April 5 to April 7, 2000 — Japanese and North Korean officials meet in Pyongyang and resume the normalization talks that collapsed in 1992.
June 13 to June 15, 2000 — South Korean President Kim Dae Jung meets North Korean leader Kim Jong Il in Pyongyang in an unprecedented inter-Korean summit.
July 26, 2000 — Foreign Minister Yohei Kono and North Korean Foreign Minister Paek Nam Sun meet in Bangkok for the first-ever foreign ministerial talks between the two countries.
Dec. 17, 2001 — The North Korean Red Cross says it has suspended its search for the “missing” Japanese.
Dec. 22, 2001 — An unidentified ship believed to be North Korean sinks in the East China Sea after a shootout with Japanese patrol boats.
March 11, 2002 — Tokyo police set up a squad to look into the disappearance of Arimoto, suspecting she was abducted to North Korea.
March 16, 2002 — Megumi Yao, former wife of one of the 1970s JAL hijackers, tells a court she helped abduct Arimoto to Pyongyang in order to have her marry a Japanese man in North Korea.
March 22, 2002 — The North Korean Red Cross says it is ready to resume talks with the Japanese Red Cross on the “missing” Japanese.
April 29 to April 30, 2002 — During Red Cross talks on humanitarian issues in Beijing, the North Korean delegation promises to conduct a “serious investigation” into cases of “missing Japanese nationals.”
Aug. 25 to Aug. 26, 2002 — Japan and North Korea hold high-level talks in Pyongyang to pave the way for normalization negotiations.
Aug. 30, 2002 — Japan announces Prime Minister Junichiro Koizumi will visit Pyongyang on Sept. 17 to hold a summit with North Korean leader Kim Jong Il.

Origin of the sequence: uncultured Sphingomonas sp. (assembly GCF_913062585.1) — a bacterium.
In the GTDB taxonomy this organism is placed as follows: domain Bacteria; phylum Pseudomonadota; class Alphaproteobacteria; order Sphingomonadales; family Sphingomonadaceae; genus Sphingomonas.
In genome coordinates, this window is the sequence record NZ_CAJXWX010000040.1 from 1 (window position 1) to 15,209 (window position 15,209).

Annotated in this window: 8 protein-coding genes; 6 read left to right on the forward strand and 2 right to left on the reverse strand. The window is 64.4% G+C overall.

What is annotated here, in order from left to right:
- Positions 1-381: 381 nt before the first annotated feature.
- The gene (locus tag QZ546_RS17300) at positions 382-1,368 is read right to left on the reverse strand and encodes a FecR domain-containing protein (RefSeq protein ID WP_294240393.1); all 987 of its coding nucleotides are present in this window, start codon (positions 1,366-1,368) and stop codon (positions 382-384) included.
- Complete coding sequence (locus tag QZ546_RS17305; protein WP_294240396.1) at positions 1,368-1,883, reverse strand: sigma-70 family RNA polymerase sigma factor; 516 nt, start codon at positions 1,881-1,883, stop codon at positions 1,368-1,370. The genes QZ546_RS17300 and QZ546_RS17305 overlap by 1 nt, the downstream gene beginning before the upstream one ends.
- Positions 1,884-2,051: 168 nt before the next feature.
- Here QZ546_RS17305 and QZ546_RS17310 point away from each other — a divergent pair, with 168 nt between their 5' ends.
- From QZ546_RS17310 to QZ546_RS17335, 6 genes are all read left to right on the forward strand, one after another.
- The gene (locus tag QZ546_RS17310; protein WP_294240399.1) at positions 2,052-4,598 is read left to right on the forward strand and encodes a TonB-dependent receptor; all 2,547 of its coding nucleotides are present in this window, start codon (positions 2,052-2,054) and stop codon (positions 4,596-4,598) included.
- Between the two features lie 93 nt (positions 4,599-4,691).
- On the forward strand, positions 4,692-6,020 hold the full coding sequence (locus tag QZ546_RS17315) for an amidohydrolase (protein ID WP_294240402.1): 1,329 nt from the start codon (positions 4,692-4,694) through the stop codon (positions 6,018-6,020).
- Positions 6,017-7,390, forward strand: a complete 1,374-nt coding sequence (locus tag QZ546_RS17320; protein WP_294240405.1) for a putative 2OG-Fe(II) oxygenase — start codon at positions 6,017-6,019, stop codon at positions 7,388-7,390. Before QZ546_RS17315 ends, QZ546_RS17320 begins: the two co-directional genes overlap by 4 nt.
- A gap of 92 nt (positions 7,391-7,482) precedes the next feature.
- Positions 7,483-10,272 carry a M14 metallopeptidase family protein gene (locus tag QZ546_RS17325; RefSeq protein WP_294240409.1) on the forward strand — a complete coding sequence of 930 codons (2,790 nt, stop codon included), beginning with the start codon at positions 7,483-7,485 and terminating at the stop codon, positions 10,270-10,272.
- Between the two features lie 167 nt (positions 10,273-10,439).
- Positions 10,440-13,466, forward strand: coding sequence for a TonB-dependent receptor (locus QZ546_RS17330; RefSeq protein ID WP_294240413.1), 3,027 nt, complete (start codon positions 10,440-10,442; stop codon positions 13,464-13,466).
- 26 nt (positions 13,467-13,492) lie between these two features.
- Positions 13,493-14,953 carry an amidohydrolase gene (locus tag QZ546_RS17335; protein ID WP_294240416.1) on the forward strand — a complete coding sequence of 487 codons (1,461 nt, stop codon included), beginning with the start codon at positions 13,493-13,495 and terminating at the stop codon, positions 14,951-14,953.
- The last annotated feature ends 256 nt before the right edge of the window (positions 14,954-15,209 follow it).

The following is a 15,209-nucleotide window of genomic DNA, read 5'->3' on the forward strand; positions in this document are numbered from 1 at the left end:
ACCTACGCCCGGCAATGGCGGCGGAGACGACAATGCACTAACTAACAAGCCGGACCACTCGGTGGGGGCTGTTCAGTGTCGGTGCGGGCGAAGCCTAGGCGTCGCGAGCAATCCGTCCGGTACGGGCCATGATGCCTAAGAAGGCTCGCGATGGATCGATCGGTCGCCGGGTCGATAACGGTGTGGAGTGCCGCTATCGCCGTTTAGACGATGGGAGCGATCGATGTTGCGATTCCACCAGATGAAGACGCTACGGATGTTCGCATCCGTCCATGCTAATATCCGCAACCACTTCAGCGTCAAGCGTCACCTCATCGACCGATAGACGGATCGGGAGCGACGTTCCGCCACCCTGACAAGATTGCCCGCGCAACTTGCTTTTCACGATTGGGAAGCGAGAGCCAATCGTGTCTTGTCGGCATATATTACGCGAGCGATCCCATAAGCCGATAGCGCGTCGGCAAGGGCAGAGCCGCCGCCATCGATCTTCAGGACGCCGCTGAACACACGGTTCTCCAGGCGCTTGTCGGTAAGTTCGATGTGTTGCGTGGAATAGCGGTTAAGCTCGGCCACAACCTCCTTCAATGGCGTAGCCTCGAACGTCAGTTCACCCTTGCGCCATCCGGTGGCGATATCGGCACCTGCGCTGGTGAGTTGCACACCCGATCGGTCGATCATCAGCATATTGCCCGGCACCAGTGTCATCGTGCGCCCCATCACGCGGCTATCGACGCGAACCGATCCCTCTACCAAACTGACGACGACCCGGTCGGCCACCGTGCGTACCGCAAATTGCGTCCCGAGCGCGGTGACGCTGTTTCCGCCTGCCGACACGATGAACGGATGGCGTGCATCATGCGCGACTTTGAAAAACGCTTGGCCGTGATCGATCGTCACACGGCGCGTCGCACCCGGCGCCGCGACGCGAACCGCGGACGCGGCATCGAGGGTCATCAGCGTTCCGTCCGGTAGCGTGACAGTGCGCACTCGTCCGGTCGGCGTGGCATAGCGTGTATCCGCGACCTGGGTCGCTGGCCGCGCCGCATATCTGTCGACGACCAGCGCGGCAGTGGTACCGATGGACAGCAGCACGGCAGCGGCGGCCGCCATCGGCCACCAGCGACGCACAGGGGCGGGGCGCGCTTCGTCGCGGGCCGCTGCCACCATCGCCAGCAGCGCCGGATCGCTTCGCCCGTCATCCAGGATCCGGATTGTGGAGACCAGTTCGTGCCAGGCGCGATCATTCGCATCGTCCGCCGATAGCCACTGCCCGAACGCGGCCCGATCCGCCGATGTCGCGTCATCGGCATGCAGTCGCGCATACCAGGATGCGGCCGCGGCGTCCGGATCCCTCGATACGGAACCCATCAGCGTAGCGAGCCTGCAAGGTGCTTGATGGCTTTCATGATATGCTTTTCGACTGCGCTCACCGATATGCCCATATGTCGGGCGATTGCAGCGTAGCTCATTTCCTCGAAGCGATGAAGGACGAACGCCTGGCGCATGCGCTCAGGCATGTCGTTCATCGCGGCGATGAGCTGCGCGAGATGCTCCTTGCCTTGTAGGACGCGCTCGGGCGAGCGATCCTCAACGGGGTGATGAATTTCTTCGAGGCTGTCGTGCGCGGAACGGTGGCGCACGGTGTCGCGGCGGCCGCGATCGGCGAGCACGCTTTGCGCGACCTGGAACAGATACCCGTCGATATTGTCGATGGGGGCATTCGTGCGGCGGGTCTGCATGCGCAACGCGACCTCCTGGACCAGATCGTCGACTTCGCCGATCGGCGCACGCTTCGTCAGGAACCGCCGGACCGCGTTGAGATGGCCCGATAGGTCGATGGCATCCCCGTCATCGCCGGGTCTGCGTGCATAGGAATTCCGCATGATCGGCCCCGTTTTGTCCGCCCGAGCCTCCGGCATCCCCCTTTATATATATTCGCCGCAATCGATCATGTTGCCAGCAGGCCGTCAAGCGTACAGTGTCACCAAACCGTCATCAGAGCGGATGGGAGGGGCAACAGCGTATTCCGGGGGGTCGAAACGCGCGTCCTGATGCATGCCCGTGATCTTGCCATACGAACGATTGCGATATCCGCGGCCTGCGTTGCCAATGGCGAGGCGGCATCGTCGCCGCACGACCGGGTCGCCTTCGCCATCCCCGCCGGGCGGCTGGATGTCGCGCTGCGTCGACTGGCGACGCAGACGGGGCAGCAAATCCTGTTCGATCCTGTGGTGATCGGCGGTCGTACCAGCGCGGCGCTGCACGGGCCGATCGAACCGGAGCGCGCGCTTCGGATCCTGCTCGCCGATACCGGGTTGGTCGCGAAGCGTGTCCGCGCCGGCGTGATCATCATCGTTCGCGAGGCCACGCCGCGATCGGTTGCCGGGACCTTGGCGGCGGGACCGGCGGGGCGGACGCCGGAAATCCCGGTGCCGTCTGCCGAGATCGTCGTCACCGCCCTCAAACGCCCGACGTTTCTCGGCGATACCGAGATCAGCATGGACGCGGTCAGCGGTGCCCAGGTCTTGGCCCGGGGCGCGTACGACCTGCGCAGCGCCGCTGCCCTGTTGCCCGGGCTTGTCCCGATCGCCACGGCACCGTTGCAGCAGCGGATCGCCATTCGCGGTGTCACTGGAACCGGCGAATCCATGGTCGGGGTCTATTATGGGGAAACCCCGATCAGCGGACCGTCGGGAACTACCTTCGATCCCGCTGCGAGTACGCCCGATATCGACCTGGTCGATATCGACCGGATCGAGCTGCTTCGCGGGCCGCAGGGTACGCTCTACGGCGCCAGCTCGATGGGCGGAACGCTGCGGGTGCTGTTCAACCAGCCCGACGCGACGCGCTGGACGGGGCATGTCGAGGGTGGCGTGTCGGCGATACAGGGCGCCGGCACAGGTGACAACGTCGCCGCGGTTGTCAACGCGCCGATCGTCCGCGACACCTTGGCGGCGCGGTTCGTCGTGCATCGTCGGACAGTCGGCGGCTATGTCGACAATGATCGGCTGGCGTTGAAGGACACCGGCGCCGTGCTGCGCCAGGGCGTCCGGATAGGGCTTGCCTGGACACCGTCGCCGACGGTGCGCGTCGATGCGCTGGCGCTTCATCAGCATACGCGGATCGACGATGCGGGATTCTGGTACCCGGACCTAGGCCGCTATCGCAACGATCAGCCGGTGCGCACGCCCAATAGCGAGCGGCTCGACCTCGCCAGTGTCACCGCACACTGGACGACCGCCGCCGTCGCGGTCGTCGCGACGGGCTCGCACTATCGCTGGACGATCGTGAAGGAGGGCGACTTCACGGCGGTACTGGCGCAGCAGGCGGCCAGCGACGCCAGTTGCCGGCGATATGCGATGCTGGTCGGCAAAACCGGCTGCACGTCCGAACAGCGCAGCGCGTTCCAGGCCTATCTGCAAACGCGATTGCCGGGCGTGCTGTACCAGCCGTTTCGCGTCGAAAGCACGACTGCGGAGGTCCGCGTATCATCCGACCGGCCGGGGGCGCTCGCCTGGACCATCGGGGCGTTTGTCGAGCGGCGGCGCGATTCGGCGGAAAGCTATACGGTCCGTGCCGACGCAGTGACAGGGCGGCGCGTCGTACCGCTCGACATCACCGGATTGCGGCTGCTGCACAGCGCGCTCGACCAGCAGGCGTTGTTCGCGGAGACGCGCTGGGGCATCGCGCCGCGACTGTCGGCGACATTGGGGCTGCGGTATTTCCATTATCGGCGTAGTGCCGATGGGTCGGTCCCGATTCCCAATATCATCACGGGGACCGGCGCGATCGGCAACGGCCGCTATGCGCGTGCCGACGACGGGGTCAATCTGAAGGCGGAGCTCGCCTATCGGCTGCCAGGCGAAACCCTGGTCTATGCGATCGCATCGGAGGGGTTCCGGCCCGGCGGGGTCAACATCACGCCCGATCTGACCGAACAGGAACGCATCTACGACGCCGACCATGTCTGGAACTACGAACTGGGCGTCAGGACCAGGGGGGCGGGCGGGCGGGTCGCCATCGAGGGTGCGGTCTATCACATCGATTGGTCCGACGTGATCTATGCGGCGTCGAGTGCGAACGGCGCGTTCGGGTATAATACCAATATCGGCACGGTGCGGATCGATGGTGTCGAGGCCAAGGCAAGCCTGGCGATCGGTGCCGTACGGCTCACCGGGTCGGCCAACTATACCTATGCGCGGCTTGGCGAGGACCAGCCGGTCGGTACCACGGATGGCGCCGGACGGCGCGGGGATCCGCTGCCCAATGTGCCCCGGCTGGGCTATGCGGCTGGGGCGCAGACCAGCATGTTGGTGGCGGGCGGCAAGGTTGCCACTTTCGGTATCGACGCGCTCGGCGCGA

Sept. 11, 2002 — The Japan Coast Guard raises a suspected North Korean spy ship that sank in December.
Sept. 17, 2002 — North Korean leader Kim Jong admits to Koizumi during their summit that 13 Japanese nationals were abducted or lured to the North and apologizes. North Korea says five, including Chimura, Hamamoto, Hasuike and Okudo, are alive and eight are dead, but claims there is no record of entry into the North for one other person on Tokyo’s official list of missing Japanese.
The two leaders sign a joint declaration agreeing to resume normalization talks in October.
Sept. 20, 2002 — The fifth surviving abductee is identified as Hitomi Soga of Sado Island, Niigata Prefecture.
Sept. 27, 2002 — Interpol issues an arrest warrant for one of the 1970 JAL hijackers on suspicion of abducting Arimoto to North Korea in 1983.
Sept. 28 to Oct. 1, 2002 — A Japanese government mission visits North Korea to investigate the abductions and interview the five surviving abductees.
Oct. 2, 2002 — The mission reports its findings to the abductees’ relatives, including information on how the eight died.
Oct. 3, 2002 — Terakoshi, living in North Korea since he went missing, visits Japan for the first time in 39 years.
Oct. 5, 2002 — Niigata Prefectural Police inspect the site where Hitomi Soga was snatched.
Oct. 8, 2002 — The NPA adds four people to its official list of abductees — Ishioka, Matsuki, Soga and her mother, Miyoshi — bringing the official list to 15 people taken in 10 cases.
Oct. 9, 2002 — The government announces the five survivors will make a homecoming visit.
Oct. 15, 2002 — The five surviving abductees return to Japan for the first time since 1978.